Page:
Letter: France is right to maintain its model of secularism

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French President Emmanuel Macron does not need the help of an American. No one better than him to defend the principles of the French Republic and the Enlightenment. He and, I would add, his Minister of the Interior, Gérald Moussa Darmanin, whose maternal grandfather, an Algerian non-commissioned officer, fought in the Resistance. Olivier Roy’s imperfect account of secularism (Avis, November 9) prompted me to write in solidarity.

The Declaration of the Rights of Man and of the Citizen, 1789, guarantees freedom of opinion. Blasphemy ceased to be a crime in 1791, barely 25 years after the last execution when a man was tortured and beheaded, his body burned with a copy of Voltaire Philosophical Dictionary nailed to his chest. France remembers it, as well as the Albigensian crusade and the massacre of the Protestants of Saint-Barthélemy. The separation of church and state came later, in 1905, expressing what Professor Roy calls “secularized conservative Christian values.” This would be news for free thinkers like Georges Clémenceau, Prime Minister at the time of the Treaty of Versailles after the First World War, and also for legions of anticlerical and socialist radicals, and probably also for the Dreyfus family and their supporters whose struggles have done a lot. to achieve the result.

Professor Roy objects that women did not have the right to vote at the time. This is an anachronistic cavil. Women did not vote in England on that date. In the United States, women began voting in some state and local elections in the 1870s, but national suffrage did not come until 1920.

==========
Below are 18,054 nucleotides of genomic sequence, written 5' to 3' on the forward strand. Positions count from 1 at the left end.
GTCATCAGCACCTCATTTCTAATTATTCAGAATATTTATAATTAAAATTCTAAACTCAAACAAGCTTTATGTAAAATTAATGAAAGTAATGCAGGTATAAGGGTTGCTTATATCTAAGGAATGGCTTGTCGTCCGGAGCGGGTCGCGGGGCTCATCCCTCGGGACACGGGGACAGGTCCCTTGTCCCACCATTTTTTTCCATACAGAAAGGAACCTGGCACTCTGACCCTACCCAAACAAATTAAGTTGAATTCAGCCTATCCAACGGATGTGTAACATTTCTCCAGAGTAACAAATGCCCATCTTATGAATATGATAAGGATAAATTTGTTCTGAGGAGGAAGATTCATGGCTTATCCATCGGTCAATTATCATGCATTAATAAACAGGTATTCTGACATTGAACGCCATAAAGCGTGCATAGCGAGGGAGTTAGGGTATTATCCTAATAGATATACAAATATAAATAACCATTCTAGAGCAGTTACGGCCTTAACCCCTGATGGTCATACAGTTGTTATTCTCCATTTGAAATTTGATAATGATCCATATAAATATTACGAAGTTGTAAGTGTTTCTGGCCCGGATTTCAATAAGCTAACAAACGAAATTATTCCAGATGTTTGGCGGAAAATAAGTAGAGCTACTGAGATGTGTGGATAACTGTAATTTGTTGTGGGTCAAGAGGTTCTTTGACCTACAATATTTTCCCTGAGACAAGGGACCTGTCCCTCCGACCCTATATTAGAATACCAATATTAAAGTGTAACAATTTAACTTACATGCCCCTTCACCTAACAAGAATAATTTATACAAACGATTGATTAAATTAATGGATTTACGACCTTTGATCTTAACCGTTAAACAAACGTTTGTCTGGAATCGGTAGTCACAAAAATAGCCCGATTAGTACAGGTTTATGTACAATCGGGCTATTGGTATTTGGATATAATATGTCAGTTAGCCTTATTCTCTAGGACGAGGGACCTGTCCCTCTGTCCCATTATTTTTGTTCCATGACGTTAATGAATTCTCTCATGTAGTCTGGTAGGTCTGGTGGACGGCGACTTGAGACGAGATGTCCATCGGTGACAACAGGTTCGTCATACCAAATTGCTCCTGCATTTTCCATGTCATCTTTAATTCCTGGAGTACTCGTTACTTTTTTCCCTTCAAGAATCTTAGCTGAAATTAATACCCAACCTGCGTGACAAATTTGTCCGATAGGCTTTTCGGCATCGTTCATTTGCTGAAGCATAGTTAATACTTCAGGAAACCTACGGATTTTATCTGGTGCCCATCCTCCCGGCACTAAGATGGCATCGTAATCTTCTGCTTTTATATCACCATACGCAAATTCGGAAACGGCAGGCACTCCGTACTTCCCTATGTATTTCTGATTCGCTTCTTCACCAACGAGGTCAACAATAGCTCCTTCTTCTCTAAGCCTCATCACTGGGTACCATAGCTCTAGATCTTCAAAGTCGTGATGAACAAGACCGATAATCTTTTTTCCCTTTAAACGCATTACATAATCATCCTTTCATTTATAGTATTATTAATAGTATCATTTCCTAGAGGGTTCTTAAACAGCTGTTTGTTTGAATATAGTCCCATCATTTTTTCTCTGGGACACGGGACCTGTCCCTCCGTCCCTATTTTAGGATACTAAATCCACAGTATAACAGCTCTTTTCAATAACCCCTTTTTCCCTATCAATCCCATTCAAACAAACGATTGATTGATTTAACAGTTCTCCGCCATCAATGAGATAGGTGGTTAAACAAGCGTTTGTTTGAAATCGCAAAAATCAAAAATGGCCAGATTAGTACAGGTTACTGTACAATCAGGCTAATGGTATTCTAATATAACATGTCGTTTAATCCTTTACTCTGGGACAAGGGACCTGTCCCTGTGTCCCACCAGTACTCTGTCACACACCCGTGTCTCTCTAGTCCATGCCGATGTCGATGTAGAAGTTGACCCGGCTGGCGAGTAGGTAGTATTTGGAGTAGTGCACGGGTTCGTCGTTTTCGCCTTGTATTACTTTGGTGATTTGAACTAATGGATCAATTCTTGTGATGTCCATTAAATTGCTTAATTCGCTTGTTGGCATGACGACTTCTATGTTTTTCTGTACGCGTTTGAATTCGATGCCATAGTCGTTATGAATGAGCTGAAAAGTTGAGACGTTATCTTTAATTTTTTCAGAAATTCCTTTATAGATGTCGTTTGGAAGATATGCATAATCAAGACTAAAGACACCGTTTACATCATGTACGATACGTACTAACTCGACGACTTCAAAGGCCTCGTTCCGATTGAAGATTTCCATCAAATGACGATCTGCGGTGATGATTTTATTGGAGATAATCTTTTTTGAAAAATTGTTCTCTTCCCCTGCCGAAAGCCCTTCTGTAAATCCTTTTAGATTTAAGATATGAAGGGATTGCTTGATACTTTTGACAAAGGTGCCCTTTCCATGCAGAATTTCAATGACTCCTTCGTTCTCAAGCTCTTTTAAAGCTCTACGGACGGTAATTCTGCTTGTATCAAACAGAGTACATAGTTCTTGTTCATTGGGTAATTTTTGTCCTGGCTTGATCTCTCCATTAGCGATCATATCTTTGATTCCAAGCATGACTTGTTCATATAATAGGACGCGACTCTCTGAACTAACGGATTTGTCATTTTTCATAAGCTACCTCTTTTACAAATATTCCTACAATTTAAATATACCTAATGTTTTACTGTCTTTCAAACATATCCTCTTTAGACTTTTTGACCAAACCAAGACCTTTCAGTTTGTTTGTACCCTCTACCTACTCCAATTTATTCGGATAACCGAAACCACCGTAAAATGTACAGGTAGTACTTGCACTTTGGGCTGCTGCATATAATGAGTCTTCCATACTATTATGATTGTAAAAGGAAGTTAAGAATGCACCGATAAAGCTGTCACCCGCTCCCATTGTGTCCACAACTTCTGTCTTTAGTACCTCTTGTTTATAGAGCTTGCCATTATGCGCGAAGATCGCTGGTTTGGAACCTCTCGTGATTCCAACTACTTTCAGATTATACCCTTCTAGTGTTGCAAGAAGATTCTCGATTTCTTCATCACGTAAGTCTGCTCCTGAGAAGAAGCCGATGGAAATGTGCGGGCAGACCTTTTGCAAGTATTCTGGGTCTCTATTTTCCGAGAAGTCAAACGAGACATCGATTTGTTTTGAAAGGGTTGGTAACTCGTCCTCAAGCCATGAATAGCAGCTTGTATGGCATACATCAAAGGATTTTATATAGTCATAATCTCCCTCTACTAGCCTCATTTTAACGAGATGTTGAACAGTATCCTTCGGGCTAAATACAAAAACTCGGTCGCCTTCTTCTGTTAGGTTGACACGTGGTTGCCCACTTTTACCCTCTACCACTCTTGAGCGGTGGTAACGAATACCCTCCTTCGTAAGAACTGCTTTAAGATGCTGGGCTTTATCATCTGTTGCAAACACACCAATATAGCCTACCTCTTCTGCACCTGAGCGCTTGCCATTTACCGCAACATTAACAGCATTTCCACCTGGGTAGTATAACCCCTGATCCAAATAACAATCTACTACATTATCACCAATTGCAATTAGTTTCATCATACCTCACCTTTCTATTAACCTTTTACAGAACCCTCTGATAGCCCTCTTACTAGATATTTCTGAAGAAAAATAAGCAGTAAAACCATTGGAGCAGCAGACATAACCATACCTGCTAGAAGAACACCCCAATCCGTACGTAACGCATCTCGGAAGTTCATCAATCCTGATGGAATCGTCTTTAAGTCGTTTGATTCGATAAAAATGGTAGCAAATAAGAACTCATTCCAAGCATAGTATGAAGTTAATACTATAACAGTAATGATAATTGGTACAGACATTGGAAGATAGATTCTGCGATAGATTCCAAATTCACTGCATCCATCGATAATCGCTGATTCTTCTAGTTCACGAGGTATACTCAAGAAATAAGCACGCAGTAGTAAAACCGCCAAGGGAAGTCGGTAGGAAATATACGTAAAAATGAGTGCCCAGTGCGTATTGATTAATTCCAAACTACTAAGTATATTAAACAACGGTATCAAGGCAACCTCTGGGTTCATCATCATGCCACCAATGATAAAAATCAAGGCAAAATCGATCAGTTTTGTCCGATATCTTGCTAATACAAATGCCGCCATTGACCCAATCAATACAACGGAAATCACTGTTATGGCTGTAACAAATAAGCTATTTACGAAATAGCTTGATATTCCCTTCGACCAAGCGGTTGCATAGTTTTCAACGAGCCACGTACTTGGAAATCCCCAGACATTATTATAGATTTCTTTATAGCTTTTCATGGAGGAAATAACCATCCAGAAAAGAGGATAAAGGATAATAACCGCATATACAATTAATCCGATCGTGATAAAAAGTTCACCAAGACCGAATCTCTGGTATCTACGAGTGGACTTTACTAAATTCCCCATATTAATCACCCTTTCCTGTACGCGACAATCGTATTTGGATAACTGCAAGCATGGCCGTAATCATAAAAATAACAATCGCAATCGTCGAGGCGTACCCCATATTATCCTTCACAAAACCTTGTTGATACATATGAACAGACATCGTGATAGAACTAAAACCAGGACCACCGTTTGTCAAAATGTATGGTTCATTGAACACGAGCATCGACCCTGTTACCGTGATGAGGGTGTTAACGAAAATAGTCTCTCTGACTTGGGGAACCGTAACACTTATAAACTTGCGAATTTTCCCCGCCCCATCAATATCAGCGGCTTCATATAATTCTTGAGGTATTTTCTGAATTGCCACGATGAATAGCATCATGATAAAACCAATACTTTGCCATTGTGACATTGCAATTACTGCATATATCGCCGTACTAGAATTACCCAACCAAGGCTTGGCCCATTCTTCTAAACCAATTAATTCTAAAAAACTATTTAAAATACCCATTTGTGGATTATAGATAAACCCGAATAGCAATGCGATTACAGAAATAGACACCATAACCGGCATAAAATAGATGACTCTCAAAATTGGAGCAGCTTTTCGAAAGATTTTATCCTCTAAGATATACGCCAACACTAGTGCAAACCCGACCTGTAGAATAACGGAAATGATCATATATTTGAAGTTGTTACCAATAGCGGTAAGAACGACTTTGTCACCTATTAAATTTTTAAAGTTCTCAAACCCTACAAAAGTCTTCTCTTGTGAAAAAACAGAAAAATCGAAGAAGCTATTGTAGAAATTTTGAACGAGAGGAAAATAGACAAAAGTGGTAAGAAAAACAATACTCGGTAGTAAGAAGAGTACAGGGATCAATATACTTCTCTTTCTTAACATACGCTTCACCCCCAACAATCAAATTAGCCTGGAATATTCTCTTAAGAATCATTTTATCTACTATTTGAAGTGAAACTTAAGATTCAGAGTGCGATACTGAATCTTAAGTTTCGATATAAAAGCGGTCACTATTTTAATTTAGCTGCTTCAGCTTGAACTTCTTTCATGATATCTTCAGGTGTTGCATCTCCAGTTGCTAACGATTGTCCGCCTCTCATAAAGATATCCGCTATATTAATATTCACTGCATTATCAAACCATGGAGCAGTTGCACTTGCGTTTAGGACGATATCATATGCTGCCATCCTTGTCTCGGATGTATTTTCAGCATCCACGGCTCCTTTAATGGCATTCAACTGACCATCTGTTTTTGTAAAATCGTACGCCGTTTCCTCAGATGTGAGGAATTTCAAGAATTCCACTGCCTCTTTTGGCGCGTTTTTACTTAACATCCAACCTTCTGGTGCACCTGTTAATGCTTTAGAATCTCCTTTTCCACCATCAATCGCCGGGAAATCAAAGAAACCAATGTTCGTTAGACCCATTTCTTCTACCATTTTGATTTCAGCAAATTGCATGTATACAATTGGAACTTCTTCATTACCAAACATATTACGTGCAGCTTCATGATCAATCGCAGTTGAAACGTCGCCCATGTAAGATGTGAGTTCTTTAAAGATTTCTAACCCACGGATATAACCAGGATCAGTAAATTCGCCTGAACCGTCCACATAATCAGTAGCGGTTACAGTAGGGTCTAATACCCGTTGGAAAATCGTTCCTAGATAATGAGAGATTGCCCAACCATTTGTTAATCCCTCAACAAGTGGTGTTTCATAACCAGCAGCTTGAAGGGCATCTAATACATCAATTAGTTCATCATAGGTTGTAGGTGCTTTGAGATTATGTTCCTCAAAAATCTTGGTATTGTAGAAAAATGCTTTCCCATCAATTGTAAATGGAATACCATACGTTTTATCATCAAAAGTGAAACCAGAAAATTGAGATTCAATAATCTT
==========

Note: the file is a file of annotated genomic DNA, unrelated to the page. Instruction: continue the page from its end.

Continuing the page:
In France, in 1905, most French feminists, themselves Republican, did not demand suffrage. They shared, with virtually all secular men, the fear that women would vote as their priests asked them to and thus endanger democratic government. Opinion was much the same in Italy, and women were not fully expressed in either country until after World War II. Their piety was then seen as guaranteeing an anti-Communist vote. Professor Roy adds that homosexuality has remained a crime. It is certainly not an enlightened view, but homosexuals could worship however they liked and religious fanaticism would not lessen the violence against them.

Professor Roy is arguably right in saying that insane young people, especially the petty criminals among them, need little proselytizing to revel in contempt for women and non-believers or to engage in a massacre sanctioned by the law. religion. Mr. Macron is right to seek integration based on freedom, equality and fraternity. It is not certain that British multiculturalism is better at preserving freedom or order.

Kate Auspitz
Author of ‘The Radical Bourgeoisie: The League of Education and the Origins of the Third Republic’
Somerville, MA, United States

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